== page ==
In other words, Americans, and conservatives in particular, have a strong belief in classical liberalism and the idea that the government should play a limited role in society. Given that universal coverage inherently clashes with this belief in individualism and limited government, it is perhaps not surprising that it has never been enacted in America even as it has been enacted elsewhere.

Public opinion certainly supports this idea. Survey research conducted by the International Social Survey Program has found that a lower percentage of Americans believe health care for the sick is a government responsibility than individuals in other advanced countries like Canada, the U.K., Germany or Sweden.

Interest groups don’t want it

Even as American political culture helps to explain the health care debate in America, culture is far from the only reason America lacks universal coverage. Another factor that has limited debate about national health insurance is the role of interest groups in influencing the political process. The legislative battle over the content of the ACA, for example, generated US$1.2 billion in lobbying in 2009 alone.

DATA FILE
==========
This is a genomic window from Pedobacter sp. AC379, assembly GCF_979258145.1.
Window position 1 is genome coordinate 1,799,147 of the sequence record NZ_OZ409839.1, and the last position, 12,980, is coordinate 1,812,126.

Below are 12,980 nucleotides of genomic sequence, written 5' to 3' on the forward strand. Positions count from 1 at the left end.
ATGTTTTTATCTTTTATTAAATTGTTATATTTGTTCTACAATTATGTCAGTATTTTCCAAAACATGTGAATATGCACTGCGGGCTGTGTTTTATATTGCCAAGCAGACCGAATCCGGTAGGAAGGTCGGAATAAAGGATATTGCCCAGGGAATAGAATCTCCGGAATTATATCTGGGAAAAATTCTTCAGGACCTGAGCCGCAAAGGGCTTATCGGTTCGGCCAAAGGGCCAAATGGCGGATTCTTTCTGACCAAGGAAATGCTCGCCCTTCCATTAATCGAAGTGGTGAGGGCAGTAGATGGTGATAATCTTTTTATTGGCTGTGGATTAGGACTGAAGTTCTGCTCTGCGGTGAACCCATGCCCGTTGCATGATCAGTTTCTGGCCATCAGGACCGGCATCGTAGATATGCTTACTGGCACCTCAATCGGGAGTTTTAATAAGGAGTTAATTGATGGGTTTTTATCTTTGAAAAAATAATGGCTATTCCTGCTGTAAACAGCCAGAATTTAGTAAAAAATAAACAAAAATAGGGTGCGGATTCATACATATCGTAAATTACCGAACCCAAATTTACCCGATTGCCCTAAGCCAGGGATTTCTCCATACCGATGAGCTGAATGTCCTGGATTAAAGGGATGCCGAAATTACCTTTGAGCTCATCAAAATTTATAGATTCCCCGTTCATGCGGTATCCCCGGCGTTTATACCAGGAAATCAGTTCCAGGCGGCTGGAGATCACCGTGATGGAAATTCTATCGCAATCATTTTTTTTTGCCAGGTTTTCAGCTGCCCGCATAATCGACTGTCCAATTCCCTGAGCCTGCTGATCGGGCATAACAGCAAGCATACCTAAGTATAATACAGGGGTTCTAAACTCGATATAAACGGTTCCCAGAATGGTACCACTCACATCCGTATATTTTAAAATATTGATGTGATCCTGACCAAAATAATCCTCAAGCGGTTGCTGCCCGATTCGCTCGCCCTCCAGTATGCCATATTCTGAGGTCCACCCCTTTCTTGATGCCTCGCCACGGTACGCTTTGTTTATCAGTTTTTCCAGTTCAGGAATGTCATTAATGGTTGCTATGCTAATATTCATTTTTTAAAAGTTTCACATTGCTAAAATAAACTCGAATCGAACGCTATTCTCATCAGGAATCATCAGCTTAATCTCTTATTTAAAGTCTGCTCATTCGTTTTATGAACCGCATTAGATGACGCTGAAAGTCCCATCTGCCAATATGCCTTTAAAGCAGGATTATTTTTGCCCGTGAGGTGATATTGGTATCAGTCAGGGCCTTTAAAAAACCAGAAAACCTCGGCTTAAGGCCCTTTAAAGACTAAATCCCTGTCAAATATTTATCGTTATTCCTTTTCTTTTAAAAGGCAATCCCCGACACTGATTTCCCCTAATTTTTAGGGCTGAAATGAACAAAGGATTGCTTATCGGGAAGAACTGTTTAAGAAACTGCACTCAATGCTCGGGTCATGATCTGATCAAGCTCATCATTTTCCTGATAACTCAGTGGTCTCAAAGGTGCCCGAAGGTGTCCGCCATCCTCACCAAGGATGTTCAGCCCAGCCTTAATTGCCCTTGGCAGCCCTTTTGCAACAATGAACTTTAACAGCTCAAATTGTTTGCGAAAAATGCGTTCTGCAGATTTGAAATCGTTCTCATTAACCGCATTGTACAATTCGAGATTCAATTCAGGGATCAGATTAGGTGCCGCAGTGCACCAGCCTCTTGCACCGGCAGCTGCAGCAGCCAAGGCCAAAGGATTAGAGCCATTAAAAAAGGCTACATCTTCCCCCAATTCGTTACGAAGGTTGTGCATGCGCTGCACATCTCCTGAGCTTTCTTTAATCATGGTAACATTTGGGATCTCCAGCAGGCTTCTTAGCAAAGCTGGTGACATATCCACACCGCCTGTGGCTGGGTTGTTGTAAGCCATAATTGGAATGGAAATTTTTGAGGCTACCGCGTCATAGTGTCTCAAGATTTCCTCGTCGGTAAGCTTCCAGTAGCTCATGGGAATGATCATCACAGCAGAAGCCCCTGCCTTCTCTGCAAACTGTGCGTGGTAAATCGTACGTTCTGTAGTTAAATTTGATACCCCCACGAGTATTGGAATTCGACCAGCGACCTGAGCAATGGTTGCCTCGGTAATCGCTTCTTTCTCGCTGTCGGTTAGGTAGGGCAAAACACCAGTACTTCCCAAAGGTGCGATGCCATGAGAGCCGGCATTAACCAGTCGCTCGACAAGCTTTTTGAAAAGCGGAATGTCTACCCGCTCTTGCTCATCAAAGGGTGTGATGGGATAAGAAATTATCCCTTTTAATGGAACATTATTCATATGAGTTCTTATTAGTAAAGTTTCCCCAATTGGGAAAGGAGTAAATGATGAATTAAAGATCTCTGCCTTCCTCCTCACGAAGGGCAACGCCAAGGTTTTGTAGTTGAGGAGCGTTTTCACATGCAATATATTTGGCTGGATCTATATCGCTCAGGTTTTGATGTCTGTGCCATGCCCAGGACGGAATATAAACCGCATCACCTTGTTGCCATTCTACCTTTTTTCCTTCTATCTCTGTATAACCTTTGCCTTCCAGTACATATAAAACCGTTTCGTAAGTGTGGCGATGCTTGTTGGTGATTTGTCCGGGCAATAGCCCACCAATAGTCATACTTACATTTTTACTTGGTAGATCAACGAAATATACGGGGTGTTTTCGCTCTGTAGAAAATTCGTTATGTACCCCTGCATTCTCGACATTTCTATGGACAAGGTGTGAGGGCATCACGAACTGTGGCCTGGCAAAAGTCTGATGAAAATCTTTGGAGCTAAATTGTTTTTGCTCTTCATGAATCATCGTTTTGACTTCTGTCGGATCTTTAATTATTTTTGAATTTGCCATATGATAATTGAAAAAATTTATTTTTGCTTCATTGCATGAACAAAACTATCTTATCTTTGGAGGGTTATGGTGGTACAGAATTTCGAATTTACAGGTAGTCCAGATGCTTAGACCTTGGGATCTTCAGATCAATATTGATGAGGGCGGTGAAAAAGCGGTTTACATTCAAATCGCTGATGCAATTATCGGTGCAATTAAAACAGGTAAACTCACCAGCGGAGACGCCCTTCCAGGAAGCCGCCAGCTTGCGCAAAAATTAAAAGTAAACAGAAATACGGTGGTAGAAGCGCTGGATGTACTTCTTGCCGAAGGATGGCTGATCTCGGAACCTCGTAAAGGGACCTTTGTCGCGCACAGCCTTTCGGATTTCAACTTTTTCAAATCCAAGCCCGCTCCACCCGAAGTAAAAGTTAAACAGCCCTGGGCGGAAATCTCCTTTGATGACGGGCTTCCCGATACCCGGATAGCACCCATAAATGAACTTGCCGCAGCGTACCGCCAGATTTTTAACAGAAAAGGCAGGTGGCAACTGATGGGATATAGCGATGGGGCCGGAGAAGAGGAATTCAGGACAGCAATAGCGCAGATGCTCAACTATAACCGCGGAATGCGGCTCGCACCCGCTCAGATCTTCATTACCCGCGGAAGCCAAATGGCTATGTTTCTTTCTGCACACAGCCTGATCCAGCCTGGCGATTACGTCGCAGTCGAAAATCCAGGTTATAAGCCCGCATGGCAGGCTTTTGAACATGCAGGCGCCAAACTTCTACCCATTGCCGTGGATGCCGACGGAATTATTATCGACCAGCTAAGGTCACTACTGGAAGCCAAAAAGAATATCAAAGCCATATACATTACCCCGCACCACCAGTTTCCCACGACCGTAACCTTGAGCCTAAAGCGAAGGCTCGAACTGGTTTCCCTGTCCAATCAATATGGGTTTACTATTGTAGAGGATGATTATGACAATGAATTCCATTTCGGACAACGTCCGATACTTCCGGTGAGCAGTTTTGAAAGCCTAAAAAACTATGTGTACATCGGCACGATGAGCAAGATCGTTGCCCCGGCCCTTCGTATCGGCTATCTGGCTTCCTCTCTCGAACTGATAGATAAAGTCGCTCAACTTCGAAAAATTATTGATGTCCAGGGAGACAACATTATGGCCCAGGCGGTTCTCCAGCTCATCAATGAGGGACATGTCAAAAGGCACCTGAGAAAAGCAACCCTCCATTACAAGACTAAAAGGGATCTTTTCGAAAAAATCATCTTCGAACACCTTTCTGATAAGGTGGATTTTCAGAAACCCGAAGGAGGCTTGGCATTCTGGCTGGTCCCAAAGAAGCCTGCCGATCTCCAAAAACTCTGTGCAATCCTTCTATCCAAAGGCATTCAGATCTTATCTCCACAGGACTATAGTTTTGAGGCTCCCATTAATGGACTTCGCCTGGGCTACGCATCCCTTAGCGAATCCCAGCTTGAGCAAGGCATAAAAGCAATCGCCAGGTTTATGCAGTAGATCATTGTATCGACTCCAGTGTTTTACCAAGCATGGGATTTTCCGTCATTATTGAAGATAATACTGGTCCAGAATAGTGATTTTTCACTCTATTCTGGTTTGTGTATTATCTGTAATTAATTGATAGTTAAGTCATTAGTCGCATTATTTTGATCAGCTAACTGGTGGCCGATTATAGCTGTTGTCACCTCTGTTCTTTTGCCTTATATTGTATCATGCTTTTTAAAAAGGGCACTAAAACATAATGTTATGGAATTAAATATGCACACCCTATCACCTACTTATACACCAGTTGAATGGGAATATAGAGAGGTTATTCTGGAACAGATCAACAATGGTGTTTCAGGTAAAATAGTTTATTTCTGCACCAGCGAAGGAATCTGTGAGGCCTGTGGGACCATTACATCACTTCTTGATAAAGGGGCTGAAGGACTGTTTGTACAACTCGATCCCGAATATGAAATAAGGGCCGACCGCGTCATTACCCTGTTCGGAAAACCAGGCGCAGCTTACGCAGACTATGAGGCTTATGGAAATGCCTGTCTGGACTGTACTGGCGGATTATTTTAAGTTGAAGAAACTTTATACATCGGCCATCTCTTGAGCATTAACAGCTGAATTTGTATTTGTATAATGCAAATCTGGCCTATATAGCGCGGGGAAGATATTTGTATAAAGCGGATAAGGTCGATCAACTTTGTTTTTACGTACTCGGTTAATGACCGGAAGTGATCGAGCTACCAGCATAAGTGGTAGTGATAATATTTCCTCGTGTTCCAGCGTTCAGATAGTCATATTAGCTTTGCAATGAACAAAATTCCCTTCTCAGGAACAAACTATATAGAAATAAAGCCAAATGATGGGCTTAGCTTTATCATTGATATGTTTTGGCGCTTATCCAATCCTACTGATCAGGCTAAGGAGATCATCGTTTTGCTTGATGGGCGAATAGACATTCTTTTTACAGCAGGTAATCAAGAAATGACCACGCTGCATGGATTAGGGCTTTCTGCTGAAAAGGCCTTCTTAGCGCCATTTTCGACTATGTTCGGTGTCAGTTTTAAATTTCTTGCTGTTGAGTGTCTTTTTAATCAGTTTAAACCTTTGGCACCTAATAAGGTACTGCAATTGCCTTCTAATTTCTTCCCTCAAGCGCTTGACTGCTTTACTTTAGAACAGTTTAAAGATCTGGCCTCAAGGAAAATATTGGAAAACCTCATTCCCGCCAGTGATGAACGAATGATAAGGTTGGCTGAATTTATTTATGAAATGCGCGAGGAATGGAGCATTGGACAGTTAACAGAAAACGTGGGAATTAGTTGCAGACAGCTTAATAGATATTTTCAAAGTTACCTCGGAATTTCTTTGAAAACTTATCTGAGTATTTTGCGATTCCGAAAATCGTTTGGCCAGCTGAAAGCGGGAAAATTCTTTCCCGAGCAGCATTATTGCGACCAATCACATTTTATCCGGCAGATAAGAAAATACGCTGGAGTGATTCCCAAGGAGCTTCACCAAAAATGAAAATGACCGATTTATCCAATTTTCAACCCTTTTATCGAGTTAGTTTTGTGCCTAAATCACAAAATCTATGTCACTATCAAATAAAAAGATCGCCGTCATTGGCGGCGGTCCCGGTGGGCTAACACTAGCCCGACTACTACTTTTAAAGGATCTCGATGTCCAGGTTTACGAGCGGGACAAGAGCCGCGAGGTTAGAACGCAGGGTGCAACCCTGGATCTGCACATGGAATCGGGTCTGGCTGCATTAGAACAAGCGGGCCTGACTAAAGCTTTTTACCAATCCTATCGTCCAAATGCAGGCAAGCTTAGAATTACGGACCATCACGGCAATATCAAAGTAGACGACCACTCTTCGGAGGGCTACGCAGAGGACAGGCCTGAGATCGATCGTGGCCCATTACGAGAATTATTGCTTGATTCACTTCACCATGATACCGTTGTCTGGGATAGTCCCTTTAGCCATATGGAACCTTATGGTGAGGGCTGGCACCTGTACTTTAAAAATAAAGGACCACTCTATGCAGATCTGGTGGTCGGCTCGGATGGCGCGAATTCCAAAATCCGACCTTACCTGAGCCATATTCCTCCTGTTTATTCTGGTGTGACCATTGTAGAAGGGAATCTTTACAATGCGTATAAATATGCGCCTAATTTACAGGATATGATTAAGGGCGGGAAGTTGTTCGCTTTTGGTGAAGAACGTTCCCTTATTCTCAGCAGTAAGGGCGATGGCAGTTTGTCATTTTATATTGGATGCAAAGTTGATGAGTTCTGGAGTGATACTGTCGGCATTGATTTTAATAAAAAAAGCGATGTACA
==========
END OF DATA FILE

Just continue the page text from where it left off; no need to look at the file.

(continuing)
The insurance industry was a key player in this process, spending over $100 million to help shape the ACA and keep private insurers, as opposed to the government, as the key cog in American health care.

Recent reports suggest that lobbyists are already preparing to fight a potential “public option” under the ACA. Should any attempt at comprehensive national health insurance ever be made, lobbyists would certainly mobilize to prevent its implementation.

Entitlement programs are hard in general to enact

A third reason America lacks universal health coverage and the 2016 candidates have avoided the topic altogether is that America’s political institutions make it difficult for massive entitlement programs to be enacted. As policy experts have pointed out in studies of the U.S. health system, the country doesn’t “have a comprehensive national health insurance system because American political institutions are structurally biased against this kind of comprehensive reform.”